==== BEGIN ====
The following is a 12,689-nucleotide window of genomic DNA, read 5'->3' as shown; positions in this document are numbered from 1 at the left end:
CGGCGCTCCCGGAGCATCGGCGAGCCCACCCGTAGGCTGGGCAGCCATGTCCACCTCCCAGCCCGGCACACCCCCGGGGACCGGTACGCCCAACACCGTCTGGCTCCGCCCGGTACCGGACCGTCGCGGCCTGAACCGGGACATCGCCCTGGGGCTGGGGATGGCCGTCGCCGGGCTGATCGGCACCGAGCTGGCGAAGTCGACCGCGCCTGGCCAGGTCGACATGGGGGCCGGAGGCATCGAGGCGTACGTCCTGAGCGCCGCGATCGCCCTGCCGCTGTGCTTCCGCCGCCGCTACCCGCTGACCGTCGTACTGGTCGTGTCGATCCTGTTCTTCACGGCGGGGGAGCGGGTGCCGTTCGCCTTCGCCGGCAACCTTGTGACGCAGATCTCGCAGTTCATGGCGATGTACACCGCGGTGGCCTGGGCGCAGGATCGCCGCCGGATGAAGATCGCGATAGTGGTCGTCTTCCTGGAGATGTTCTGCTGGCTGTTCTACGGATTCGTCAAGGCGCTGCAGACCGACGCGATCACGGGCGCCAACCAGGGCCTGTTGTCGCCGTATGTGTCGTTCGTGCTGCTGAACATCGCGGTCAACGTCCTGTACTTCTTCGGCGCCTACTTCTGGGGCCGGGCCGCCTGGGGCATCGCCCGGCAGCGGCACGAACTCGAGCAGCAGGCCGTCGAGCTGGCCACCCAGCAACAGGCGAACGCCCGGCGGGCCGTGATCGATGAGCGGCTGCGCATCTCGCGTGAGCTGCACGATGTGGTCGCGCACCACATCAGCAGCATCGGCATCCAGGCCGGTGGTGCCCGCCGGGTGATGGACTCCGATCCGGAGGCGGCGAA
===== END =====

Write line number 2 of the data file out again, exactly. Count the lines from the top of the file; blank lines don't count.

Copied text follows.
CGGCGCTCCCGGAGCATCGGCGAGCCCACCCGTAGGCTGGGCAGCCATGTCCACCTCCCAGCCCGGCACACCCCCGGGGACCGGTACGCCCAACACCGTCTGGCTCCGCCCGGTACCGGACCGTCGCGGCCTGAACCGGGACATCGCCCTGGGGCTGGGGATGGCCGTCGCCGGGCTGATCGGCACCGAGCTGGCGAAGTCGACCGCGCCTGGCCAGGTCGACATGGGGGCCGGAGGCATCGAGGCGTACGTCCTGAGCGCCGCGATCGCCCTGCCGCTGTGCTTCCGCCGCCGCTACCCGCTGACCGTCGTACTGGTCGTGTCGATCCTGTTCTTCACGGCGGGGGAGCGGGTGCCGTTCGCCTTCGCCGGCAACCTTGTGACGCAGATCTCGCAGTTCATGGCGATGTACACCGCGGTGGCCTGGGCGCAGGATCGCCGCCGGATGAAGATCGCGATAGTGGTCGTCTTCCTGGAGATGTTCTGCTGGCTGTTCTACGGATTCGTCAAGGCGCTGCAGACCGACGCGATCACGGGCGCCAACCAGGGCCTGTTGTCGCCGTATGTGTCGTTCGTGCTGCTGAACATCGCGGTCAACGTCCTGTACTTCTTCGGCGCCTACTTCTGGGGCCGGGCCGCCTGGGGCATCGCCCGGCAGCGGCACGAACTCGAGCAGCAGGCCGTCGAGCTGGCCACCCAGCAACAGGCGAACGCCCGGCGGGCCGTGATCGATGAGCGGCTGCGCATCTCGCGTGAGCTGCACGATGTGGTCGCGCACCACATCAGCAGCATCGGCATCCAGGCCGGTGGTGCCCGCCGGGTGATGGACTCCGATCCGGAGGCGGCGAA